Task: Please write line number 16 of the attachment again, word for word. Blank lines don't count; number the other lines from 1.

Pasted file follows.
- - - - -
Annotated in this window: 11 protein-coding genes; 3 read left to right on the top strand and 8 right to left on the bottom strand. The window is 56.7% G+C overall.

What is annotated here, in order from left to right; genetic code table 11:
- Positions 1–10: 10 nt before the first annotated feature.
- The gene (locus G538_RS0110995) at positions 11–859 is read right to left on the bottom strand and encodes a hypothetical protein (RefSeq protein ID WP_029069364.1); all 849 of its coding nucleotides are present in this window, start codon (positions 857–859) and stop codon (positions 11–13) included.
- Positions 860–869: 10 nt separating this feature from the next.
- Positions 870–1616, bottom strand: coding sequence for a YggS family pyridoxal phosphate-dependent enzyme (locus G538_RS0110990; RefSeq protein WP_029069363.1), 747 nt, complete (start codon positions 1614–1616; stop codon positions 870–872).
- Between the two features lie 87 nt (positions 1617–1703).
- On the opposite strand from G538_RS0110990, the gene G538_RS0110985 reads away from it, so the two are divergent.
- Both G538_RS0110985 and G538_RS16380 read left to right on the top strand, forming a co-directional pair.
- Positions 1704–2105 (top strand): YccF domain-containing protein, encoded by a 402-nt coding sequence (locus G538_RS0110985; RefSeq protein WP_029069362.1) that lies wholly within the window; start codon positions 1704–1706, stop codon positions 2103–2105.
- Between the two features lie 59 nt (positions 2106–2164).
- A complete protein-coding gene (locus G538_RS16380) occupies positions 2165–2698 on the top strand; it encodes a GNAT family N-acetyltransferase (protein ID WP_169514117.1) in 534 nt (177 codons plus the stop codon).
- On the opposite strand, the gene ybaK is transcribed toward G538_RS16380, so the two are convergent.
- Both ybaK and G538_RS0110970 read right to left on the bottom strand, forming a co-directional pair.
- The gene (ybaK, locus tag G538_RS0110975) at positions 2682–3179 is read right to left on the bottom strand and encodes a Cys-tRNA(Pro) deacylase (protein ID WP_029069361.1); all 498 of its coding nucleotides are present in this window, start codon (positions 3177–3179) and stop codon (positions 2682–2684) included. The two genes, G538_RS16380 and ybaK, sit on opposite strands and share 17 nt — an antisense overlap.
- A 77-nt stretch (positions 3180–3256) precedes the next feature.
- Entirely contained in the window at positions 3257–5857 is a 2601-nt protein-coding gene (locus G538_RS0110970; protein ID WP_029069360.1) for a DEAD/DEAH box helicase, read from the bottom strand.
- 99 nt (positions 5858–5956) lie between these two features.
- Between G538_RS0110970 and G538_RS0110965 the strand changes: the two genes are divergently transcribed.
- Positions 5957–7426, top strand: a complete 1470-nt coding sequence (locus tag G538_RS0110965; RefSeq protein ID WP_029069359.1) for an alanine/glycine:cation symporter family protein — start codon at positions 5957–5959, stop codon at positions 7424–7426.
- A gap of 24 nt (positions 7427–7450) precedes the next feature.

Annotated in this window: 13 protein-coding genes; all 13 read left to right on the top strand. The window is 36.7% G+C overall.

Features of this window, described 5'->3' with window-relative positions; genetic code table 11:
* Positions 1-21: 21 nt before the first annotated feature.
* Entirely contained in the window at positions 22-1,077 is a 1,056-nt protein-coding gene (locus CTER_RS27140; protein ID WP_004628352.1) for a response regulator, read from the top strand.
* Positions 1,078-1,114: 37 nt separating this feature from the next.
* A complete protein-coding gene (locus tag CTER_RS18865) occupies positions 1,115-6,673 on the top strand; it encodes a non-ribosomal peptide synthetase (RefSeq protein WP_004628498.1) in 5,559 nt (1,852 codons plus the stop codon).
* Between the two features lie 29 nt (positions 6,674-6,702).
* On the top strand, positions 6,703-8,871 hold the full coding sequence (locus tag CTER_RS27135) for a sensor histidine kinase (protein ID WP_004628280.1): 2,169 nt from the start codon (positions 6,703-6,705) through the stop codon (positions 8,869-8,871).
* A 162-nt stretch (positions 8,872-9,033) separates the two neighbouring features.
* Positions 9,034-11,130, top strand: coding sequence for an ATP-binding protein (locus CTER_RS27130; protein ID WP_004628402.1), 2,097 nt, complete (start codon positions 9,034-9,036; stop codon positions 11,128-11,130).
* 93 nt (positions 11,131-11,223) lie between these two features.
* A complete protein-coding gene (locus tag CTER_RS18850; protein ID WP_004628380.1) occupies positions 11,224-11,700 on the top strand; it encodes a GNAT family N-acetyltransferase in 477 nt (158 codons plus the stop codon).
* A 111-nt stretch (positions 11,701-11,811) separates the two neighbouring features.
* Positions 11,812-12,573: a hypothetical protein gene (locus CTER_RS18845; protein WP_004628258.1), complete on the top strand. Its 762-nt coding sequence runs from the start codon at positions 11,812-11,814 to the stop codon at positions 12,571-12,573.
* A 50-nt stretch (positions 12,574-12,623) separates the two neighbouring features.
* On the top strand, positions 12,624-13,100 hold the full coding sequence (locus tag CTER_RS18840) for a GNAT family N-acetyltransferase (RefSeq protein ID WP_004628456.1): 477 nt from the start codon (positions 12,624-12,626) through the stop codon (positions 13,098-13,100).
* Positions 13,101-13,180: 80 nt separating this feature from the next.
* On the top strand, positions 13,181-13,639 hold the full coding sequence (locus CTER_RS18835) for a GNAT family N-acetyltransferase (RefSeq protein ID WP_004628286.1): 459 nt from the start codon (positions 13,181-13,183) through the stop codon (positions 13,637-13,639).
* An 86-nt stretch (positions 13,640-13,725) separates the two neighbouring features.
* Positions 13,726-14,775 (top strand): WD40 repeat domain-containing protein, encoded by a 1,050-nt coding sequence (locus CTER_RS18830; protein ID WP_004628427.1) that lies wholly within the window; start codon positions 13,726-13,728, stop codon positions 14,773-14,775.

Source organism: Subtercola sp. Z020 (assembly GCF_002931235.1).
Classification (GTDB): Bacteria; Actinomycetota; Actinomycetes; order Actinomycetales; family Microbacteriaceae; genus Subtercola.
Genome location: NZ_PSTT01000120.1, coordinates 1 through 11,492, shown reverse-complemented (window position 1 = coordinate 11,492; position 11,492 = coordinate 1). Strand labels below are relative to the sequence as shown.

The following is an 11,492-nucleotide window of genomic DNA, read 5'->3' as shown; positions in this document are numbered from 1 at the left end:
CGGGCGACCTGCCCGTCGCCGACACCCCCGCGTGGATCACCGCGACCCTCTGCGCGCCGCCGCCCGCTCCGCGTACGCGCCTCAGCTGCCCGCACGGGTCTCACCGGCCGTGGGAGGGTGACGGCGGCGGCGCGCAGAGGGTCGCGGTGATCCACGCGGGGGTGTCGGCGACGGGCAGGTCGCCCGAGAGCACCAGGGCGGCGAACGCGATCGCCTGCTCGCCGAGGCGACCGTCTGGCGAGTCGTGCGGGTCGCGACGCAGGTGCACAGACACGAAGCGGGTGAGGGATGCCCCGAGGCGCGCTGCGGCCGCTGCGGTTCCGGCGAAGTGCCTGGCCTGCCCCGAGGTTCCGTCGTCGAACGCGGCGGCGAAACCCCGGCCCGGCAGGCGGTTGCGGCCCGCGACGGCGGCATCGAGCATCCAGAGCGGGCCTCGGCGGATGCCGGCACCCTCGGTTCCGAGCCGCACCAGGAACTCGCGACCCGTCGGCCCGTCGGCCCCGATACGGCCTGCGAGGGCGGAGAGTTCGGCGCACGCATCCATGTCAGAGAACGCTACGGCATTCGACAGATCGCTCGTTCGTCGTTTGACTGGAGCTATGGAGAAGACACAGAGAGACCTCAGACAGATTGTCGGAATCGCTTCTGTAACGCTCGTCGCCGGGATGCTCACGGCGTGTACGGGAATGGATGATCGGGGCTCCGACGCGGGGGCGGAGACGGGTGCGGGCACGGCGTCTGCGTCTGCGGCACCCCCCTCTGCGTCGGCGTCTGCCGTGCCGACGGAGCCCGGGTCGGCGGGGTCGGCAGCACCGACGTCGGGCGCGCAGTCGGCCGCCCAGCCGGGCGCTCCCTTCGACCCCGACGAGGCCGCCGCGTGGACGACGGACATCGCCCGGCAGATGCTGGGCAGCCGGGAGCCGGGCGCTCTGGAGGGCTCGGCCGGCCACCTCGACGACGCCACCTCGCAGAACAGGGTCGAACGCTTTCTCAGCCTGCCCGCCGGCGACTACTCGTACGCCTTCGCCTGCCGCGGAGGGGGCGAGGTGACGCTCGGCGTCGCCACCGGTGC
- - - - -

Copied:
- A 77-nt stretch (positions 3180–3256) precedes the next feature.